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well. i know these are obviously isolated cases, however it's now in 15 countries, there have been cases reported in 15 countries. so how concerned are you? >> we in public health are concerned. i think the public should be interested. this is not a virus that spreads like covid widely. it spreads very slowly through intimate, close contact. one of the epidemiologic features of this outbreak is that a very substantial proportion of the persons who are affected across the world now have acknowledged that they are men who have sex with men. so this may be a chain of transmission going from one close romantic relationship to another. the public health authorities are working on that, they're trying to find every case, all of the contacts. and i would hope that that
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on-the-ground public health work will allow us to get our, if you will, arms around this outbreak within another week or two. >> dr. william schaffner, thank you very much for all the information. so voters in georgia are getting ready to vote in the state's primary tomorrow, and on the ballot is really the direction of the gop, and whether it remains the party of trump, how big of a kingmaker is he. we'll discuss all of that. check out this backpack i made for marco. only pay for what you need. ♪libertrty. liberty. liberty. liberty.♪ like pulsing, ectric shocks, sharp, stabbing pains, or an intense burning sensation.
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bonta is laser focused on protecting the right to vote and defending obamacare. but what's republican eric early's passion? early wants to bring trump-style investigations on election fraud to california, and early says he'll end obamacare and guard against the growing socialist communist threat. eric early. too extreme, too conservative for california.
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in georgia will serve as the biggest test so far of donald trump's endorsement. in the race for governor, polls indicate that former president trump's hand-picked candidate, david perdue, is trailing the incumbent, brian kemp for double digits. trump is targeting kemp for not going along with his 2020 election lies. kemp does have a big name stumping for him, former vice president mike pence. let's get to cnn's political director, david chalian. tell us what to watch for tomorrow in georgia. >> alison, you were bright. governor brian kemp, the incumbent governor, targeted by donald trump, because brian kemp rightly and correctly certified the legitimate election of joe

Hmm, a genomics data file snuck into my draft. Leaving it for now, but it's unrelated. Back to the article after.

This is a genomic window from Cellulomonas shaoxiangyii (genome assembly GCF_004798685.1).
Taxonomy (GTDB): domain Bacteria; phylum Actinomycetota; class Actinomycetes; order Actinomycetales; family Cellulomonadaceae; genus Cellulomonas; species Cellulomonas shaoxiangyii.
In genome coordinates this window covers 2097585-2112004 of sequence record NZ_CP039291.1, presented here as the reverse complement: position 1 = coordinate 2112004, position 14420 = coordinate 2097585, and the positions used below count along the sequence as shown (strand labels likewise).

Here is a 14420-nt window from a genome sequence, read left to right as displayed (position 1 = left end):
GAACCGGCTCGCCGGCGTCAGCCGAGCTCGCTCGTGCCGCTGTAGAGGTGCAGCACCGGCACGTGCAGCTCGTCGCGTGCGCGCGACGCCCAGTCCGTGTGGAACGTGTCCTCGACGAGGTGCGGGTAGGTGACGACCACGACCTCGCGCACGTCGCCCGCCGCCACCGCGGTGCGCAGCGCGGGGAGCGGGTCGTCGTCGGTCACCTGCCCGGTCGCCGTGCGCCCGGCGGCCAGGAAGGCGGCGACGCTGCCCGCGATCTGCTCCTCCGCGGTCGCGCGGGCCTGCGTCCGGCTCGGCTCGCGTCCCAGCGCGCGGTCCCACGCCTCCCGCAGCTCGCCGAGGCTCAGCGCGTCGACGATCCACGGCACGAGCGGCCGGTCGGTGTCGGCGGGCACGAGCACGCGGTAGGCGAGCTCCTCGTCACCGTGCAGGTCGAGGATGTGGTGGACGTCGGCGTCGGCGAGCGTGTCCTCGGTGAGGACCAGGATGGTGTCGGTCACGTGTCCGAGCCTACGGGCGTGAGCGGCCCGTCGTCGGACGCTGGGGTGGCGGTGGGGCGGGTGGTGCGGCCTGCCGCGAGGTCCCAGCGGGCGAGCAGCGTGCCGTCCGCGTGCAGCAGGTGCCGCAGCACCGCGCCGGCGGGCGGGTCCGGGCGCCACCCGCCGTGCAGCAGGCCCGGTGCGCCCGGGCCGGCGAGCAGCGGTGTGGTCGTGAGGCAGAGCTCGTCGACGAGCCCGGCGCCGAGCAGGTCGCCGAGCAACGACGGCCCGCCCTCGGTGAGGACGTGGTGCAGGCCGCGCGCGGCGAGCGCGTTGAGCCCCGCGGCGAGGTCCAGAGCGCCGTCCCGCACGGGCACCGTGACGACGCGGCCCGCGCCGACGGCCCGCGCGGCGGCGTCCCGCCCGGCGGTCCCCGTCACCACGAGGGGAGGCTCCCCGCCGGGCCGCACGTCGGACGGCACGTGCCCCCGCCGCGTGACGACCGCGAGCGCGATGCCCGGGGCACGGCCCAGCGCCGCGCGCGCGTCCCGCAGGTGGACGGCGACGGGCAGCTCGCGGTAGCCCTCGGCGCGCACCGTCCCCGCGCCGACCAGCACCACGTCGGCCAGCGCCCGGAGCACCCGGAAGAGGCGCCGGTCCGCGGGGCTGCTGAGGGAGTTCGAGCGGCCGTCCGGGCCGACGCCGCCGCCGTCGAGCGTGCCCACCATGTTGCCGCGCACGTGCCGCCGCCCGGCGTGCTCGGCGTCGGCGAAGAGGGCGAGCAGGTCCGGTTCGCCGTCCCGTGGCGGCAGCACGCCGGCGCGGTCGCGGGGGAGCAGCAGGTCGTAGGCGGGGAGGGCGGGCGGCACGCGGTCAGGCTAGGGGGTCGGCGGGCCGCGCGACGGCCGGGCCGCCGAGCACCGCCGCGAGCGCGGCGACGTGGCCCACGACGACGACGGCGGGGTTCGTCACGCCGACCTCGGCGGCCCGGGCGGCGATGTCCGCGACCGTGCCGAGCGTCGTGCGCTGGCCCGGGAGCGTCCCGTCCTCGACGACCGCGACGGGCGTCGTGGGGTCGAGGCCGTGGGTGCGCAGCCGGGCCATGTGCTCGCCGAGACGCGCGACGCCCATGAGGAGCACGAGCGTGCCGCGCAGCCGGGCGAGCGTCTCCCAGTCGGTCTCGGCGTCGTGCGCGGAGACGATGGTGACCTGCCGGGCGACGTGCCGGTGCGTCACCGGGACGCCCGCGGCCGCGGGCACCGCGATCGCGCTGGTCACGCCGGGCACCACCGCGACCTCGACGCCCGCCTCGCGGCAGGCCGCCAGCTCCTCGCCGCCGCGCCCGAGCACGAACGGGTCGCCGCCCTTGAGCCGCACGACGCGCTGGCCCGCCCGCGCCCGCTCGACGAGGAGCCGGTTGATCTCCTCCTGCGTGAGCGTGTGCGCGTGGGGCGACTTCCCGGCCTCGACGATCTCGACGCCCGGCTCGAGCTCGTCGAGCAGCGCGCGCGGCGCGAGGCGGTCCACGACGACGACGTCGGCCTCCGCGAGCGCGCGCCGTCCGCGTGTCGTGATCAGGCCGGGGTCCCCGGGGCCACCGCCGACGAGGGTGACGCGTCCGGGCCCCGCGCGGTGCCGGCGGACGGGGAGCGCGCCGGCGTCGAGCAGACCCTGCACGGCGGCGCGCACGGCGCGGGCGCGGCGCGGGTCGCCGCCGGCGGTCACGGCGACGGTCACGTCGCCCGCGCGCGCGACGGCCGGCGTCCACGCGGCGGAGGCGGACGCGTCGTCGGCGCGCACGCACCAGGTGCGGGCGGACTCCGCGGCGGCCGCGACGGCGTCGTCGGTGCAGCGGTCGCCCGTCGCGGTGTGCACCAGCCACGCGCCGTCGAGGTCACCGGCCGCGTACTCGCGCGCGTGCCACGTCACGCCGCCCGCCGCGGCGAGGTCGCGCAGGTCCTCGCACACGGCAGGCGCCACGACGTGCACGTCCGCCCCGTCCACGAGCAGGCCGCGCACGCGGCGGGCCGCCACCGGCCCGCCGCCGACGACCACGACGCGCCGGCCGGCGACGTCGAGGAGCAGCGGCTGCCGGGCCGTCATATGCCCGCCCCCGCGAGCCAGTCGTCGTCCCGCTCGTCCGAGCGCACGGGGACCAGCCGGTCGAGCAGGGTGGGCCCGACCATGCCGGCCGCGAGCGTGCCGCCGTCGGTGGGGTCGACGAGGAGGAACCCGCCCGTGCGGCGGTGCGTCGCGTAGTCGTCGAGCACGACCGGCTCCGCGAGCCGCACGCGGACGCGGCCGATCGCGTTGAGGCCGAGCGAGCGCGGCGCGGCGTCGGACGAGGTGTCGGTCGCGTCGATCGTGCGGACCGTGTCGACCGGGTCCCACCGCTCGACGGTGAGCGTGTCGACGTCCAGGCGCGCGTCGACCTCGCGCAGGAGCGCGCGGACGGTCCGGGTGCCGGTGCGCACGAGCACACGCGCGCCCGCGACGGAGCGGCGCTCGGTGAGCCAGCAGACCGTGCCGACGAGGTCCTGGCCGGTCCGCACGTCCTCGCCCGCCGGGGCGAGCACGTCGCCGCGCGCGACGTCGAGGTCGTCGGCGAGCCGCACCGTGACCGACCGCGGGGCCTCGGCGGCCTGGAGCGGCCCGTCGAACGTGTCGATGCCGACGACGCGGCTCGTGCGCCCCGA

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biden in the battleground state that helped propel him to the presidency. donald trump has been telling his lie about the 2020 election ever since and that makes kemp target number one. donald trump may be in for a big loss here tomorrow if the pre-election polls are correct. you mentioned the trump versus pence factor. tonight pence has that rally for kemp, trump is holding a tell-rally for perdue. as you know, they are on other sides of this. they're trying to carve out their own political turf inside the republican primary in advance of 2024. look at this statement from donald trump spokesperson today to "the new york times" about mike pence. now, desperate to chase his lost relevance, pence is parachuting to races hoping someone is paying attention.